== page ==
Family Support Case Study

By Valentina Alfano

As a family support worker my job is never boring, and things are never the same week to week. A big part of working with people in family support means sharing new experiences, talking, and learning from one another.

Two weeks ago, during one of the parent breakfasts, one of the mums, whose first language is not English, became upset, as we were discussing bullying, and it was the first time she had come across it. To her it was a phenomenon.

This mother has a daughter of 12 years old in year 7, and they moved in this country three years ago. For the mum it has been very difficult to be involved in the child’s life at school because of the language barrier.

In the last two months, this mum started to note a change of behaviour in her child. The young girl became less talkative, she ate less food and became a bit more aggressive in her tone of voice, when speaking to her mother. She also stopped wanting her mother to take her at school or be picked up in the afternoon.

Her mum became worried about this new behaviour and shared her concerns with a friend, who told her that what she described were clear signs of someone who is being bullied. The mother had never heard of bullying before, so when her friend started to describe it, she felt quite faint. When she started to talk about it during the breakfast at the cafe, others mums knew exactly what was going on. ‘The young girl is growing up and she is becoming a teenager.’ they said.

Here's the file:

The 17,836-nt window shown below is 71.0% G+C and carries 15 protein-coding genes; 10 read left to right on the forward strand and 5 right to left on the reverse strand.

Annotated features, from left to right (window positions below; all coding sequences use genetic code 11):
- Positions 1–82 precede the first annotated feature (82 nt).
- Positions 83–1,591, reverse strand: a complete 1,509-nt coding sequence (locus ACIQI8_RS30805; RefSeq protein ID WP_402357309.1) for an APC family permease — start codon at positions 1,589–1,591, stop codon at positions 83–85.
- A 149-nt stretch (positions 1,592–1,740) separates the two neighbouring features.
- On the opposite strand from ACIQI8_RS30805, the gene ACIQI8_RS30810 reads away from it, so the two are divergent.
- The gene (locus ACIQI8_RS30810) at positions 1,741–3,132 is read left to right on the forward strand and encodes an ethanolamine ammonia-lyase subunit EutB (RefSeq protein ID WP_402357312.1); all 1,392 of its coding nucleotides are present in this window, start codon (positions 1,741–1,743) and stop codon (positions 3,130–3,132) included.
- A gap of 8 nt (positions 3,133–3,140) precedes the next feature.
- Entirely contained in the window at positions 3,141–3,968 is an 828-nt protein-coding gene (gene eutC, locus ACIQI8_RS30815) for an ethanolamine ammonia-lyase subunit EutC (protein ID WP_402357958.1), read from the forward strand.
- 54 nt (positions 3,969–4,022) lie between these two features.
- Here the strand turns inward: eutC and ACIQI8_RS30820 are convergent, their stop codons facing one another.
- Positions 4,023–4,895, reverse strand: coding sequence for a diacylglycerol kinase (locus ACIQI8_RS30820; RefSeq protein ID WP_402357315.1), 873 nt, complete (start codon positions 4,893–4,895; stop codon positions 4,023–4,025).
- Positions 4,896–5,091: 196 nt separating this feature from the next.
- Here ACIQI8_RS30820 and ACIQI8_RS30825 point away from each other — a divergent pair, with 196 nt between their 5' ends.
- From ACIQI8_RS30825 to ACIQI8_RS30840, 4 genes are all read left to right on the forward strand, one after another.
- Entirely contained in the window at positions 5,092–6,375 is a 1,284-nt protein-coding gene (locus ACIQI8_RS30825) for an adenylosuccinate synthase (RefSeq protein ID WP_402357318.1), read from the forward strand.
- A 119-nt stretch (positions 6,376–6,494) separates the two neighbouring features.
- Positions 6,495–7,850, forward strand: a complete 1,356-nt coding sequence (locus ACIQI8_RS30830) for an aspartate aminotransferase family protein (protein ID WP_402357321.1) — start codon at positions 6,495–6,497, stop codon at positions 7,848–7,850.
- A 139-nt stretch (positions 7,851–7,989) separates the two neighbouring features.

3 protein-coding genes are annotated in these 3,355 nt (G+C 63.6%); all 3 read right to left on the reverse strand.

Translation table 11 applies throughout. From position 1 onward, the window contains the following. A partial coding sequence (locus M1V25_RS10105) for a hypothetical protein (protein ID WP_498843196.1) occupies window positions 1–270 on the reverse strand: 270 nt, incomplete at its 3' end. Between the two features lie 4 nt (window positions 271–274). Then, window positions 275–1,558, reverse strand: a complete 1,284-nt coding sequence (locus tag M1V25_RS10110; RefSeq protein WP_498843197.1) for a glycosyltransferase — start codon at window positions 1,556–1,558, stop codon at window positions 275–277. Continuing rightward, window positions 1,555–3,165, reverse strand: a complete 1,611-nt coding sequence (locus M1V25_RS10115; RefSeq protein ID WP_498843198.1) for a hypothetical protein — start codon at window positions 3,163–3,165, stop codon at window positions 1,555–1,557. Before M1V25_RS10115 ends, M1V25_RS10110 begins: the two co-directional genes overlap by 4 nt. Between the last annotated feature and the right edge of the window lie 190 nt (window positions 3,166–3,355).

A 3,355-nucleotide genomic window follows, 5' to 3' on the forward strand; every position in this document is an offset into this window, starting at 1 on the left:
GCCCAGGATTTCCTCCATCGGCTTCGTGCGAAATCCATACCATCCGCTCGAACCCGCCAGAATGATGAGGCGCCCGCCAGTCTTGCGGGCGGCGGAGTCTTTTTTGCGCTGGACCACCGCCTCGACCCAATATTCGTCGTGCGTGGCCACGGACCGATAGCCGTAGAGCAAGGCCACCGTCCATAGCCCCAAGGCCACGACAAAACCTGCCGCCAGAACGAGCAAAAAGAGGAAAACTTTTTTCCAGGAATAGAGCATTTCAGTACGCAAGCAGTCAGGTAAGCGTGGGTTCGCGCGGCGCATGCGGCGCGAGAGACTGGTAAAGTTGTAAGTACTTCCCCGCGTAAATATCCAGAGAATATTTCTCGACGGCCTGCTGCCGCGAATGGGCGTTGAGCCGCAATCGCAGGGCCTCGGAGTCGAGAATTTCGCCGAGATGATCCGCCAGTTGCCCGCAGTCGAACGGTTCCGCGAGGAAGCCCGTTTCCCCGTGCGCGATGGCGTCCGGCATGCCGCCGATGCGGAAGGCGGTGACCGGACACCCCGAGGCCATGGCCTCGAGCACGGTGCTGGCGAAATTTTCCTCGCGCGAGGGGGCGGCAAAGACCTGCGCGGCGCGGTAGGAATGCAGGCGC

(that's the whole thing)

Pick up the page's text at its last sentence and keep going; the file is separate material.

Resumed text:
This event opened a big discussion around important topics, like bullying, being a teenager and how these things effect the relationship with the parents, schooling, and other aspects of life.

It was so good to see how parents can be supportive of each other and how, just through their experiences, they can help others to understand what is going on with their children, how to spot the signs if there is something wrong and how to act in certain situations.

In this case, at the the end of the session the mum began to build an undserstanding about bullying. Later the school could confirm that the young lady was doing well and there were no signals that she was suffering any bullying from other children. The mother began to reflect about her daughter becoming a teenager, and recalled her own behaviour being similar at that age.

Before she left the room this mother said, ‘I feel so much better; I couldn’t sleep at night anymore. I wouldn’t have expected her to grow up so fast, but I am happy to know that this is something other parents experience and that I am not alone.’

Valentina Alfano



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